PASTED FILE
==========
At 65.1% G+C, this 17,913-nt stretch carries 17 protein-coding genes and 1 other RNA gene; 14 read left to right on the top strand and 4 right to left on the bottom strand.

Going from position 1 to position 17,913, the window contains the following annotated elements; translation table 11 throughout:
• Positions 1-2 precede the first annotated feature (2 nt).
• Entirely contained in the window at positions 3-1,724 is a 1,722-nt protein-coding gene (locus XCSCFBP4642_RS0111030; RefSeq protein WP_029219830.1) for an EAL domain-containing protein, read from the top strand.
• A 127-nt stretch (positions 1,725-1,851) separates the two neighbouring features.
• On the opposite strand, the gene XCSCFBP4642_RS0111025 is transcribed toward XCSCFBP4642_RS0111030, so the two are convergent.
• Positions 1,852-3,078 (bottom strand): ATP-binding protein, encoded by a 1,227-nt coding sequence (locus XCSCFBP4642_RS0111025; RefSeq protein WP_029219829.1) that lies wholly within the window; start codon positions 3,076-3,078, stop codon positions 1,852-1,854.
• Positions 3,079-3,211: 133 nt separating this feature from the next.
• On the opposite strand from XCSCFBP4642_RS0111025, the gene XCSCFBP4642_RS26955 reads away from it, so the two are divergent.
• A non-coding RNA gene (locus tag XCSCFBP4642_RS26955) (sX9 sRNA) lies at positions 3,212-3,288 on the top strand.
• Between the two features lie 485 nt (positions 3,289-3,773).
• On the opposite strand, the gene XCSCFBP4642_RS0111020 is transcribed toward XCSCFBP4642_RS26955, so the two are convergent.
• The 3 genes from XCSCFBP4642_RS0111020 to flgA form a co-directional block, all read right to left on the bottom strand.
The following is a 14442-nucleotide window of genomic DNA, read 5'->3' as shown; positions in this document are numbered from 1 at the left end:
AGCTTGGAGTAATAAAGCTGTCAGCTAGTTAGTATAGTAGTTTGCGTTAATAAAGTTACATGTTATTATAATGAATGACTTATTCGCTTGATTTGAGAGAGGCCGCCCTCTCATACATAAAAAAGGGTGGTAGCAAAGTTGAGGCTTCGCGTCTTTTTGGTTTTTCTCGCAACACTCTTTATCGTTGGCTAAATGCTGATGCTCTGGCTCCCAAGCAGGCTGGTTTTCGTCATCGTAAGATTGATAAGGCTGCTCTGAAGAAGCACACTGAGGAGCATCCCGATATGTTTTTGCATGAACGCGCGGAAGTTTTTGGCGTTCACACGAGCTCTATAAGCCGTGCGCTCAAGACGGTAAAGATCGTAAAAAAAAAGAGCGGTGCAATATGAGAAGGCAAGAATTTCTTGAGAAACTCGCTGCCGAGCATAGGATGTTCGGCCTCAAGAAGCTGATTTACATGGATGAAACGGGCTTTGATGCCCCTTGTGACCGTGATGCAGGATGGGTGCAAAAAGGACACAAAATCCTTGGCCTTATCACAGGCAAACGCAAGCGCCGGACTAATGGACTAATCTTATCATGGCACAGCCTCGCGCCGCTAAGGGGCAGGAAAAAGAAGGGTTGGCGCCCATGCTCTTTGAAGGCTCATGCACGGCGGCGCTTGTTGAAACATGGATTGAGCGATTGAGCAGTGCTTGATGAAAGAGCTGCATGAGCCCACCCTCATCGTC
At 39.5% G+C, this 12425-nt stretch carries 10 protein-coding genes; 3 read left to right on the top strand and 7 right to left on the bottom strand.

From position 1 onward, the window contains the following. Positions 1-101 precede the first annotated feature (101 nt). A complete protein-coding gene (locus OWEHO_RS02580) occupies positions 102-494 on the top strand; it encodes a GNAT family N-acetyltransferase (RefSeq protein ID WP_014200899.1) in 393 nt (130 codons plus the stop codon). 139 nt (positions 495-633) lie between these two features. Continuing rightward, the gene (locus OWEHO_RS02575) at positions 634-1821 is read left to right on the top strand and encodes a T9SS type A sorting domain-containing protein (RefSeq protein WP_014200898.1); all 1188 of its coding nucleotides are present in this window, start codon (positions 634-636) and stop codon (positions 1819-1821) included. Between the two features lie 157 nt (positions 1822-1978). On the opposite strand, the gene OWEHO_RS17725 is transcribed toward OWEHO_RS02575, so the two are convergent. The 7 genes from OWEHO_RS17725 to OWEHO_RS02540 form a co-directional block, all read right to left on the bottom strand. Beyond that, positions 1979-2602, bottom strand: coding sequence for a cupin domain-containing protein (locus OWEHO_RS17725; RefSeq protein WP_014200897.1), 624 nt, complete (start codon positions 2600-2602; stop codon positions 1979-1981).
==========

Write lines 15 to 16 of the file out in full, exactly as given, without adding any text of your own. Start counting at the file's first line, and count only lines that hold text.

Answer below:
AGCTTGGAGTAATAAAGCTGTCAGCTAGTTAGTATAGTAGTTTGCGTTAATAAAGTTACATGTTATTATAATGAATGACTTATTCGCTTGATTTGAGAGAGGCCGCCCTCTCATACATAAAAAAGGGTGGTAGCAAAGTTGAGGCTTCGCGTCTTTTTGGTTTTTCTCGCAACACTCTTTATCGTTGGCTAAATGCTGATGCTCTGGCTCCCAAGCAGGCTGGTTTTCGTCATCGTAAGATTGATAAGGCTGCTCTGAAGAAGCACACTGAGGAGCATCCCGATATGTTTTTGCATGAACGCGCGGAAGTTTTTGGCGTTCACACGAGCTCTATAAGCCGTGCGCTCAAGACGGTAAAGATCGTAAAAAAAAAGAGCGGTGCAATATGAGAAGGCAAGAATTTCTTGAGAAACTCGCTGCCGAGCATAGGATGTTCGGCCTCAAGAAGCTGATTTACATGGATGAAACGGGCTTTGATGCCCCTTGTGACCGTGATGCAGGATGGGTGCAAAAAGGACACAAAATCCTTGGCCTTATCACAGGCAAACGCAAGCGCCGGACTAATGGACTAATCTTATCATGGCACAGCCTCGCGCCGCTAAGGGGCAGGAAAAAGAAGGGTTGGCGCCCATGCTCTTTGAAGGCTCATGCACGGCGGCGCTTGTTGAAACATGGATTGAGCGATTGAGCAGTGCTTGATGAAAGAGCTGCATGAGCCCACCCTCATCGTC
At 39.5% G+C, this 12425-nt stretch carries 10 protein-coding genes; 3 read left to right on the top strand and 7 right to left on the bottom strand.